Best Practices for Data Aggregation in the Age of “Big Data”

Lab Informatics

As your lab transitions into the age of “big data,” following certain best practices for data aggregation can improve the efficiency of your research processes. Image Credit: Flickr user luckey_sun

As your lab transitions into the age of “big data,” following certain best practices for data aggregation can improve the efficiency of your research processes. Image Credit: Flickr user luckey_sun

“Big data” has recently become a major buzzword in both the materials science and life science fields. As a researcher today, you have the ability to generate enormous datasets in a matter of hours, minutes or even seconds. This has opened up unprecedented opportunities for innovation, but it also makes it a lot harder to keep track of data. If the researchers in your lab are used to running small experiments and recording your results in a single lab notebook, the transition to the age of “big data” can be a significant challenge.

As your lab takes advantage of the benefits of “big data,” there are certain best practices for data aggregation that researchers in your lab can follow in order to maximize research efficiency. Today’s lab informatics innovations can support these practices.

Dispensing with Paper-Based Data Aggregation Methods

In the past, the paper lab notebook was the mainstay of data aggregation, but keeping track of all your data in a notebook just isn’t feasible anymore. Obviously, it is impossible for you to copy down thousands of data points every time you run an experiment — but copying down data file names and locations in a lab notebook can end up being just as problematic. Keeping track of “big data” in this way can just end up sending you (or another researcher in the future) into a labyrinth of information, wasting time searching for lost files on different lab computer or in different accounts. With today’s electronic lab notebooks and cloud-based data aggregation options, it’s a lot easier to keep track of “big data” without the time efficiencies associated with trying to document datasets in lab notebooks.

Documenting and Automating Data Generation Processes

Even though it is now possible to generate larger datasets than ever before, the fundamental guidelines of good science still apply. In both the materials science and life science fields, all experiments need to be well-documented and repeatable. This can be a challenge, given the fact that generating a dataset that qualifies as “big data” involves conducting a series of hundreds or thousands of experiments. Using lab informatics software to standardize processes can ensure that all experiments and tests are properly documented. That way, when you look back on your aggregated data, you know exactly what every data point means, regardless of the size of the dataset.

Process automation is also a best practice that can support data aggregation in materials science and life science labs. By automating processes, you can limit variability and ensure that all of the experiments you have conducted when generating a massive dataset are repeatable. Automation can also reduce the risk that manual error will lead to accidental data loss when results are being aggregated into a single, massive dataset.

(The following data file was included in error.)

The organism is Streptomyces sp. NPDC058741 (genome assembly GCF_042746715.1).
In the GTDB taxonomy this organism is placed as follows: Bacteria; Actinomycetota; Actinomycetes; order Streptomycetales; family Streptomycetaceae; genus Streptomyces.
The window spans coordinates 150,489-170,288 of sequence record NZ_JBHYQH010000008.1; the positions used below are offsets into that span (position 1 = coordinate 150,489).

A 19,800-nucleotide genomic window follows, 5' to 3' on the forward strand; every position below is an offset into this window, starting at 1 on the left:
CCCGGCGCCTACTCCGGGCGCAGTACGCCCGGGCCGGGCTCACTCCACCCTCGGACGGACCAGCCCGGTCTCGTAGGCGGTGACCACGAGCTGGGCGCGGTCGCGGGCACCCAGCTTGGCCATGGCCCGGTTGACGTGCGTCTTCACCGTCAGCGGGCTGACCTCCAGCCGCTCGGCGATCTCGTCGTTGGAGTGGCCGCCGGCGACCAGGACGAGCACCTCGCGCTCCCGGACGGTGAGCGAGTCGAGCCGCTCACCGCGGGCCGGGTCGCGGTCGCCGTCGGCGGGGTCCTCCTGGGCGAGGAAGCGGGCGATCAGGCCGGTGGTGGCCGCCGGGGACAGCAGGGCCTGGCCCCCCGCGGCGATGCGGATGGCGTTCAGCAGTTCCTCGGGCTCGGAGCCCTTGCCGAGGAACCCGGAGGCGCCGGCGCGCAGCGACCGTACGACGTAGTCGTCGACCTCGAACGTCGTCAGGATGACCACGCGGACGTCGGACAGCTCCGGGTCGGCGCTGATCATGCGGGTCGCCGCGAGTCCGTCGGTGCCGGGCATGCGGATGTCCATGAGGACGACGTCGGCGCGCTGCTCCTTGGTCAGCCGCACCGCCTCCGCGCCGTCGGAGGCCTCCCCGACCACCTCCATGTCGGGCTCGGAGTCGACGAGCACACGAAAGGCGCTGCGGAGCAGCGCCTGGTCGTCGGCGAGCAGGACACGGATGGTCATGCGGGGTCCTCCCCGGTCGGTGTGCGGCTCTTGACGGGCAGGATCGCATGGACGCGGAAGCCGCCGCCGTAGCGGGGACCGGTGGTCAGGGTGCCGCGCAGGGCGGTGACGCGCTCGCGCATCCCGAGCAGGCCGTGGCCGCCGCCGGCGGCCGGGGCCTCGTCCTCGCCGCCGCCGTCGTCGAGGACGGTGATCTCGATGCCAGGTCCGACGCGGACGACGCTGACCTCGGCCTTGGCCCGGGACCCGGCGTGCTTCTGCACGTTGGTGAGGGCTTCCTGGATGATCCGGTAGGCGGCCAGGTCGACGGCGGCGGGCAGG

Standardizing Data Analysis Processes

One of the things that distinguishes “big data” from large datasets generated in the past is the challenge that analyzing “big data” presents. Traditional data processing methods simply won’t cut it, so researchers are challenged to find creative ways to parse massive datasets. When your lab finds a method that works, lab informatics software makes it easier to standardize the method so that it can be repeated and shared between researchers.

With today’s informatics solutions, standardized methods can also be adjusted to deal with unique datasets. Instead of having to start from scratch, a researcher can simply tweak a previously validated method to meet the processing requirements for different datasets. This can significantly cut down on time spent with manual programming and other time-consuming tasks related to processing method development..

Opening the Door to Data Sharing

Another one of the hallmarks of the age of “big data” is the fundamental need for data sharing. In many cases, it is simply no longer feasible for a single scientist to carry a project from conception to execution to analysis and conclusion. Therefore, when you are aggregating data, you need to make sure that it is easily accessible to other researchers and any relevant external collaborators. By embracing informatics software that supports data sharing and collaboration,  the research group can avoid any bottlenecks in end-to-end research processes that might arise as a result of data accessibility problems.

Storing Aggregated Data Securely

Storing “big data” securely is just as important as being able to share it with collaborators. The very size of the datasets that are being generated today make them uniquely challenging to store, just as growing data security threats raise further concerns for scientists in all fields. The latest lab informatics solutions resolve this problem by implementing strong security measures without interfering with data accessibility for authorized parties.

BIOVIA provides a wide range of innovative lab informatics solutions that can support efficient data aggregation in the age of “big data.” Whether you are working in the materials science or life science field, our offerings can help you take advantage of the ongoing revolution in data generation and processing. Contact us today to learn more!